Today, with November halfway gone, a modern gentleman realizes how quickly National Novel Writing Month is passing.
He is disappointed with the progress of his mystery series. But he also recognizes there remain 15 days before the month ends, and most of those days occur during an extended break from work to celebrate Thanksgiving. These factors steel his resolve to lengthen his novel, which has been stalled at 38 pages for months.
Below are the first couple of pages of “The Grover Cleveland Detective Agency” :
My name is Grover Cleveland, and I have read entirely too many Encyclopedia Brown books.
Actually, the reference to Encyclopedia Brown merely foreshadows the kind of narrative about to unfold and how this mystery will ultimately be solved. But I’m getting ahead of myself. Point of fact, I have read entirely too many books in general, which is how I find myself in my current situation.
Named for the only President of the United States to serve non-consecutive terms in office, I was hoped to be imbued with resilience in the face of adversity — traits my parents admired but knew, despite myriad other positive characteristics, would not come from their genetic makeups. Unfortunately, their genes also lacked the heft of a linebacker, speed of a receiver, and quick-thinking of a quarterback. No amount of presidential doggedness would make a lanky and self-righteous youth from Nebraska a professional athlete, nor even a starter for the Cornhuskers. Luckily, I discovered this at an early enough age to hone other skills.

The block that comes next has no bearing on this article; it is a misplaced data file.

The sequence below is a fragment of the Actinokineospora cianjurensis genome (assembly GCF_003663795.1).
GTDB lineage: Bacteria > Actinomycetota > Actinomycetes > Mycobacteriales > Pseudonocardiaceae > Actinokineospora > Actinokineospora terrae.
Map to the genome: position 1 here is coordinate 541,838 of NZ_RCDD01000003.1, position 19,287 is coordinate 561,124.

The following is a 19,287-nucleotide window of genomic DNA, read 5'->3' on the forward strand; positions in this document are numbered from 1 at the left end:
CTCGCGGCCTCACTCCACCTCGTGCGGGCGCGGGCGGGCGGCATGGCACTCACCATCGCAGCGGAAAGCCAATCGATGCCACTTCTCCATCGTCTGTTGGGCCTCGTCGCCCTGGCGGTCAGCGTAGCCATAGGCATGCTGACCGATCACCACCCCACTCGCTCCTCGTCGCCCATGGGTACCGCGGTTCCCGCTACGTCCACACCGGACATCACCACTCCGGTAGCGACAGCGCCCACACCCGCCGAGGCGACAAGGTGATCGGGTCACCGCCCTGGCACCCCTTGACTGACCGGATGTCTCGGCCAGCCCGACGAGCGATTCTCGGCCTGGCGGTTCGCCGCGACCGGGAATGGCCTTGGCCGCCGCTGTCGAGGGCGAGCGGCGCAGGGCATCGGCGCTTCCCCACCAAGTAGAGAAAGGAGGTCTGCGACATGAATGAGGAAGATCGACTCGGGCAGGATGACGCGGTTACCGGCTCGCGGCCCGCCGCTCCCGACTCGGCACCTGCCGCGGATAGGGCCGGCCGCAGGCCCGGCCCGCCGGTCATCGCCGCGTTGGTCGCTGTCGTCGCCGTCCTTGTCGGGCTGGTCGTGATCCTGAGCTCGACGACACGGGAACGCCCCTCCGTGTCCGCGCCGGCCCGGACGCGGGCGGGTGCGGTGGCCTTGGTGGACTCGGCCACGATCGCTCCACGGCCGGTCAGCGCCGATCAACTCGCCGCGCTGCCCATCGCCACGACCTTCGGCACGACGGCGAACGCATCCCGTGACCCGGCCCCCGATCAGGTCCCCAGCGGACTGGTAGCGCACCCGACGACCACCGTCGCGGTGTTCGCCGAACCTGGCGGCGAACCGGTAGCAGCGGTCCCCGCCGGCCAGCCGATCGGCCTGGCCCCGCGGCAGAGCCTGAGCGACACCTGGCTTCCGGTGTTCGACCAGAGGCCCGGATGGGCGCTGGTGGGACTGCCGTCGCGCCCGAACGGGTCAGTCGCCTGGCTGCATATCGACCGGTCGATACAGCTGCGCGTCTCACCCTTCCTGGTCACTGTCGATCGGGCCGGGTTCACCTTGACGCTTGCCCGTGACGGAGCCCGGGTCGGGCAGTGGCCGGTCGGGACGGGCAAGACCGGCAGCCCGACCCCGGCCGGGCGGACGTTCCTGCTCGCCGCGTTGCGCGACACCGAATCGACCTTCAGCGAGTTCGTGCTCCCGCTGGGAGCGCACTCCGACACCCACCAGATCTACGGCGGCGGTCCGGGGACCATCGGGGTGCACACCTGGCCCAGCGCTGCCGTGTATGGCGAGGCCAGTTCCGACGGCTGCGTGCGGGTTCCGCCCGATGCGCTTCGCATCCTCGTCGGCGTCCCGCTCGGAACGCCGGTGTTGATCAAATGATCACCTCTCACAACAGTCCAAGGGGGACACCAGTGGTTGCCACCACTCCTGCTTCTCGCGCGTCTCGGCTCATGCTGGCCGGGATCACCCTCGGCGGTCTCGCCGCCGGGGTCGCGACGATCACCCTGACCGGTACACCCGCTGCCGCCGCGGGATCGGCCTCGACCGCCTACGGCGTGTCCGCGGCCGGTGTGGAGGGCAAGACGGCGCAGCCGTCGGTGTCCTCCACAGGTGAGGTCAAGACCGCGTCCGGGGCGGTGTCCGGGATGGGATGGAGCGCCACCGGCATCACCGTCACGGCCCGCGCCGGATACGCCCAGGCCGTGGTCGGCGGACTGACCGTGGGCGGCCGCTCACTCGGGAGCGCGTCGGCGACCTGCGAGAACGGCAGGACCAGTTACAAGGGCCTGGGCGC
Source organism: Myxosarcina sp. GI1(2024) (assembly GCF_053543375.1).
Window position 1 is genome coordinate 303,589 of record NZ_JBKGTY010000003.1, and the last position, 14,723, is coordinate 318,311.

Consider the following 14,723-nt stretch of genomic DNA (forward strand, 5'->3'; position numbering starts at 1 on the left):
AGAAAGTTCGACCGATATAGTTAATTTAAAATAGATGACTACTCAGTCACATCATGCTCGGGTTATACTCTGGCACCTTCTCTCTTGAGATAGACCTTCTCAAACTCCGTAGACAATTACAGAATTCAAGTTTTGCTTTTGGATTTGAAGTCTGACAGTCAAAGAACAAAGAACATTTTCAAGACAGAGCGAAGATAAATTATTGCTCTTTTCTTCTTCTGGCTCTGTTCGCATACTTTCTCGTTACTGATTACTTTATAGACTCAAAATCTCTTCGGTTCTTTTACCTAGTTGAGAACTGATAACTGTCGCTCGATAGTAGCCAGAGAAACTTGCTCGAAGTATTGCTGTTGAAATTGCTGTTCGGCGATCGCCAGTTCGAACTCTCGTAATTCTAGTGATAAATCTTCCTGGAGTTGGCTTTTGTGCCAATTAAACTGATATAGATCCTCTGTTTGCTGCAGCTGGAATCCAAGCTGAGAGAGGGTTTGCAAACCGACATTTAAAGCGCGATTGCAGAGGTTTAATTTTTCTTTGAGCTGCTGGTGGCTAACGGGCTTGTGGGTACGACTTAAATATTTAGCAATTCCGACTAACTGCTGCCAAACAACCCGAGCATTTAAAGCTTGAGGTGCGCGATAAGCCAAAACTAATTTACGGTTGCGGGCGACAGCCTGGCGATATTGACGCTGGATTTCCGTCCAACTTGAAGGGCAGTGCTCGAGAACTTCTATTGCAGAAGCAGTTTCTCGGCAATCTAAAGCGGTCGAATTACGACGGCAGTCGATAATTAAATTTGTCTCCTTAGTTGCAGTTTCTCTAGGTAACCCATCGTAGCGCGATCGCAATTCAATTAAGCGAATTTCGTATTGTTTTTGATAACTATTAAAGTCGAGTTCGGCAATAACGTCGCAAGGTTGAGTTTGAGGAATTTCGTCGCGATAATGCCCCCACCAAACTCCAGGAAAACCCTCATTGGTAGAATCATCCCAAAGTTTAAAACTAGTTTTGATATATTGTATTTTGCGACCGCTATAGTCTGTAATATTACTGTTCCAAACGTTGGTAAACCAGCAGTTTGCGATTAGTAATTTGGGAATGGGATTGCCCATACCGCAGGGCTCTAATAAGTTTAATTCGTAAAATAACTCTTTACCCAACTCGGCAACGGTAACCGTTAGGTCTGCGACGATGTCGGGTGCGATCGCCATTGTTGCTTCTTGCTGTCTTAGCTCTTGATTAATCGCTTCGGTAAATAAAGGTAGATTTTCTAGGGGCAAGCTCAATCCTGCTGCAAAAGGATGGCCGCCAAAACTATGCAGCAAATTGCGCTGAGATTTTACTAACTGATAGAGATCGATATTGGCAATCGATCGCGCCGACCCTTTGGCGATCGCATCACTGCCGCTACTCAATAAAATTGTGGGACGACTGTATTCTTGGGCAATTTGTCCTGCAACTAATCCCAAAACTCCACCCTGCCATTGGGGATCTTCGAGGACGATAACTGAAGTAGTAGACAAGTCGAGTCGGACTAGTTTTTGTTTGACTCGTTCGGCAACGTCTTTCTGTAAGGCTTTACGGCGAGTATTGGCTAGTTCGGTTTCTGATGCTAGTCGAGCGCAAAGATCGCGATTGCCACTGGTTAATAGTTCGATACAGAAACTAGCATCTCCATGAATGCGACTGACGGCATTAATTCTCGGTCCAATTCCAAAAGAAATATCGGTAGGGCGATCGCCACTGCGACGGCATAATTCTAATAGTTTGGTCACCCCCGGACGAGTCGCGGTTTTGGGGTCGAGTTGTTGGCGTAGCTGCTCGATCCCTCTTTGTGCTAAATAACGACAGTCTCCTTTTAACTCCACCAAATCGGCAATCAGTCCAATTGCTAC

So I read, a lot. I disappeared for days. And when I reappeared to refuel, my parents were grateful to see me again and listen to my vicarious adventures.
Just now I was embarking on an adventure of my own, taking a train from Omaha to Chicago for my first year at Hanscom College, a private institution with a big reputation and bigger endowment. From there, after years of work study, thankless internships, and lessons in impractical fields (I planned to study Classics due in no small part to Edith Hamilton), I would make my fortune.
But first came new student orientation. And, though I would see them the next week when I moved into my dorm, I cried as the train pulled away from my parents, who stood waving from the platform of the dingy Amtrak station — which was, ironically, located in the shadow of a beautiful Art Deco train-station-turned-museum that was once the hub of Union Pacific connecting East and West.
A conductor brought me a tissue. I took it before turning back to the window, forcing my eyes shut, and eventually falling asleep.
I awoke to the bustle of Chicago’s train terminal and cursed for not thinking further ahead as I groggily emerged from the passenger compartment and tried to find my way to Hanscom College’s undergraduate campus in the northern suburbs.